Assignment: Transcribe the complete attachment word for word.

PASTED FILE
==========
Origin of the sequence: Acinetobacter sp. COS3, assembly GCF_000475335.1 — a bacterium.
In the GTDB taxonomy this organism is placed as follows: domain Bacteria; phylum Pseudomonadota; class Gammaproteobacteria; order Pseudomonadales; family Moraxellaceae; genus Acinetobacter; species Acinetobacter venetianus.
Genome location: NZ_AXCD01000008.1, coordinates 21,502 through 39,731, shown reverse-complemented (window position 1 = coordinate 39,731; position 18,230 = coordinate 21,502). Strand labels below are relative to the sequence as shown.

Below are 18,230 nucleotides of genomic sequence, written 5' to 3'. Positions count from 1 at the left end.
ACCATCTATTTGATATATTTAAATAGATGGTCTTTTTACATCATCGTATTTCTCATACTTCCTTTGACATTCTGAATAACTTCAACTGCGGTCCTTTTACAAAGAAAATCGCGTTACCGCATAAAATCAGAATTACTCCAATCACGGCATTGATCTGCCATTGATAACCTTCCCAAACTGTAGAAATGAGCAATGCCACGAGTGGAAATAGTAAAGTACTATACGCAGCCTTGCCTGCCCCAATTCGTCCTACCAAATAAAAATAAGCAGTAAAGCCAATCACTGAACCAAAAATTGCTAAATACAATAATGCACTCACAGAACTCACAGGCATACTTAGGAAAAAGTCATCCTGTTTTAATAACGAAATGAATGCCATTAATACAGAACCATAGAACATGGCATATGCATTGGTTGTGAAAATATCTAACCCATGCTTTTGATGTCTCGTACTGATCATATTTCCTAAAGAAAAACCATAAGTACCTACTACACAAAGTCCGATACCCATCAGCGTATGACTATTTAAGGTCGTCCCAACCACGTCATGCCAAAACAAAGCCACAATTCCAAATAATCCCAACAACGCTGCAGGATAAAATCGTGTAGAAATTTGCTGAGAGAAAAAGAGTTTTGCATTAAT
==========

Origin of the sequence: Acinetobacter sp. COS3, assembly GCF_000475335.1 — a bacterium.
In the GTDB taxonomy this organism is placed as follows: domain Bacteria; phylum Pseudomonadota; class Gammaproteobacteria; order Pseudomonadales; family Moraxellaceae; genus Acinetobacter; species Acinetobacter venetianus.
Genome location: NZ_AXCD01000008.1, coordinates 21,502 through 39,731, shown reverse-complemented (window position 1 = coordinate 39,731; position 18,230 = coordinate 21,502). Strand labels below are relative to the sequence as shown.

Below are 18,230 nucleotides of genomic sequence, written 5' to 3'. Positions count from 1 at the left end.
ACCATCTATTTGATATATTTAAATAGATGGTCTTTTTACATCATCGTATTTCTCATACTTCCTTTGACATTCTGAATAACTTCAACTGCGGTCCTTTTACAAAGAAAATCGCGTTACCGCATAAAATCAGAATTACTCCAATCACGGCATTGATCTGCCATTGATAACCTTCCCAAACTGTAGAAATGAGCAATGCCACGAGTGGAAATAGTAAAGTACTATACGCAGCCTTGCCTGCCCCAATTCGTCCTACCAAATAAAAATAAGCAGTAAAGCCAATCACTGAACCAAAAATTGCTAAATACAATAATGCACTCACAGAACTCACAGGCATACTTAGGAAAAAGTCATCCTGTTTTAATAACGAAATGAATGCCATTAATACAGAACCATAGAACATGGCATATGCATTGGTTGTGAAAATATCTAACCCATGCTTTTGATGTCTCGTACTGATCATATTTCCTAAAGAAAAACCATAAGTACCTACTACACAAAGTCCGATACCCATCAGCGTATGACTATTTAAGGTCGTCCCAACCACGTCATGCCAAAACAAAGCCACAATTCCAAATAATCCCAACAACGCTGCAGGATAAAATCGTGTAGAAATTTGCTGAGAGAAAAAGAGTTTTGCATTAAT